Eminent Domain and Condemnation Frequently Asked Questions
What is eminent domain and who uses it?
Eminent Domain is the power of the government to take private property and convert it into public use. Government agencies that use eminent domain include state government agencies like the Transportation department and local agencies tied to the municipalities. “The Fifth Amendment provides that the government may only exercise this power if they provide just compensation to the property owners.” This means if the government wants your land for public use it must buy it from you at fair market rates. Usually it tries to buy your property before going through the condemnation process.
What does “public use” mean? Can eminent domain be used to give my property to a private for-profit company?
Eminent domain was traditionally used to construct new roads, public buildings, parks, and water/sewer fixtures to improve community services to the general public, i.e., “public use.” As cities matured, the public use definition was broadened to allow cities to rectify “blight” through redevelopment of decaying neighborhoods and revitalization projects for commercial areas. In some states, public use also includes condemnation for “economic development.” This use is the most controversial because it generally involves the transfer of land to private interests. As part of redevelopment plans, Government agencies can use the power of eminent domain to take private property and turn around and transfer the property to a private company. Also, certain private companies have been granted the right to acquire property by eminent domain, including railroads, energy companies and natural resource companies.
How does the eminent domain process work?
The government process for using the power of eminent domain varies from state to state. In general it follows a set of steps similar to these:
The government determines there is a need to use eminent domain for a public use purpose, and obtains the necessary approvals from the governing body (usually by the adoption of a resolution or ordinance).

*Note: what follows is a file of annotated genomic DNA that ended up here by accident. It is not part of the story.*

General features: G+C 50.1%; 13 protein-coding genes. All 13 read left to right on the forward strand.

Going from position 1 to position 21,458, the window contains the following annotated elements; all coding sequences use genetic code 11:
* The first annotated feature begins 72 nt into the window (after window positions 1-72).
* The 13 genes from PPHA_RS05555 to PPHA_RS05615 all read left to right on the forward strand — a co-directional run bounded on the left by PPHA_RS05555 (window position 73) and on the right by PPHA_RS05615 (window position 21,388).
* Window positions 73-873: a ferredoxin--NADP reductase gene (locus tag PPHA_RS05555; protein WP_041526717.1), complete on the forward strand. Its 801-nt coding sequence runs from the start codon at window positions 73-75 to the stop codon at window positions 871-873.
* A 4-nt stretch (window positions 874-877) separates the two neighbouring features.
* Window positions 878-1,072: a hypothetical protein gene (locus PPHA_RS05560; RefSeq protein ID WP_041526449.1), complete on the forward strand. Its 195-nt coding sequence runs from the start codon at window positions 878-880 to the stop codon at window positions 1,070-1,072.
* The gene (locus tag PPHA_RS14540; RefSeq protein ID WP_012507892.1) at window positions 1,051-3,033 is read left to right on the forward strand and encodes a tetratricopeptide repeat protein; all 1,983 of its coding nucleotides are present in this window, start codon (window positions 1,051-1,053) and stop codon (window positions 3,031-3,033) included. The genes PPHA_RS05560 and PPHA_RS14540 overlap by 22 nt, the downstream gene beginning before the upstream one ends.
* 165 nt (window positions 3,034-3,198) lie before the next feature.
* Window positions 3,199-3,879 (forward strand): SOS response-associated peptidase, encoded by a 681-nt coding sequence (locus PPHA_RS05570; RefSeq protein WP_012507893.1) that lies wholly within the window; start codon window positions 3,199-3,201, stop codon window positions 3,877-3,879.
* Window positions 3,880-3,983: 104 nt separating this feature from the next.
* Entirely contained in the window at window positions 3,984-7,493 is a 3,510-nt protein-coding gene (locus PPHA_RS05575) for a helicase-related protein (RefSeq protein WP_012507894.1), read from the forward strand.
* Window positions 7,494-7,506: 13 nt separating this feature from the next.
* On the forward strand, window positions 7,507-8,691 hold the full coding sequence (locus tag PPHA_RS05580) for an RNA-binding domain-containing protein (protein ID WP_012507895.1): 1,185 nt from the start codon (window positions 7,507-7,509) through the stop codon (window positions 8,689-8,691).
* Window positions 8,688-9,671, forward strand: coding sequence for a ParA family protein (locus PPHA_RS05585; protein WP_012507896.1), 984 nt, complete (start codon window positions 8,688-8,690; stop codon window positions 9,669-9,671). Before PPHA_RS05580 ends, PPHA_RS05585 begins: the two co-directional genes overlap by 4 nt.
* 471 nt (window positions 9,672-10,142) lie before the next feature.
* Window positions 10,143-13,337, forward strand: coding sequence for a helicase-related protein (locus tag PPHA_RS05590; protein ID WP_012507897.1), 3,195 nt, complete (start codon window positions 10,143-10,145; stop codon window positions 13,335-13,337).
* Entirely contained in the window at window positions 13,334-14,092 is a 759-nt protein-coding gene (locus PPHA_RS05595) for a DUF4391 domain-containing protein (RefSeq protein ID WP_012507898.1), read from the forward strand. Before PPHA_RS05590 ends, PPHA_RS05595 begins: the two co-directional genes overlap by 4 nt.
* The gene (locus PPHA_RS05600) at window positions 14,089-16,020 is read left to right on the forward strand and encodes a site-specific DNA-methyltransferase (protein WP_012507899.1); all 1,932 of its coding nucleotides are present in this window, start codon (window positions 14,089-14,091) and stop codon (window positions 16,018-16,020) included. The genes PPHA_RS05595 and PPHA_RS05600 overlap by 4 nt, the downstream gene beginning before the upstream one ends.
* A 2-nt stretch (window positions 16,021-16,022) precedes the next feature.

The government negotiates with the property owner to buy the property.
If an agreement can’t be reached with the owner and the property is necessary for the public use project, then the government exercises its power of eminent domain to condemn the property.
If the compensation amount is still in dispute it may go to a panel of condemnation commissioners or court or both.
Can I stop the government from taking my property?
The eminent domain process can only be stopped in a limited number of ways:
Public use. The government must support its claim that the “taking” is for a valid public purpose.
The government must also support its claim that the taking of your property is a necessity. If it is taking too much land, it will fail the necessity test—those parcels may then be removed from the condemnation. This also applies to blighted property. If you can prove that your property does not meet a test for blight, you may also be relieved of condemnation.
The government must strictly follow all of the statutory requirements, including negotiating in good faith, accurately describing what property is being taken, and adhering to other procedural protections designed to protect property owners.
Inability to agree on compensation will not change the eminent domain rulings. Your property will still be condemned and you will be compensated at the fair market value determined by the courts or condemnation commissions.
Will I be penalized if I choose not to negotiate and force the government to go to court?
No. As a property owner you have the right to question the government’s purpose and force condemnation.
What if they take the part of the land I needed or wanted most and it ruins my remaining property?
Compensation in partial or full takings can be awarded for certain inconveniences and in certain circumstances. For example, compensation may be suitable if: 1) access is completely blocked or unreasonably limited; 2) use of your property is less efficient then before the taking, e.g., on a farm; and possibly for 3) loss of visibility or view but only in the case of a taking. You are unlikely to get compensated just because an adjacent property or public use building blocks your view.
Do I need a lawyer? Can’t I just negotiate with the government on my own?
You can negotiate on your own, but, depending on your knowledge of eminent domain, you might be better off having an attorney—and getting that attorney at the beginning this complicated process. The government is just a buyer in a real estate transaction–it is trying to get the most value at the lowest price and it has all of the power in the negotiation. Anything you say or information you reveal at the beginning of the process may be used to decrease the value of your property at the end. If you are not aware of all of the compensation options and all of your rights, you could miss out on getting the most money for the property you never intended to sell, or even preventing the condemnation. The government is not obligated to look out for the property owner’s best interest; it only has to make sure you are “fairly” compensated. Keep in mind that fair compensation could be at the bottom of market rates. A lawyer that is experienced in eminent domain can help you get the best price and ensure you are compensated to the full extent of the law and your rights.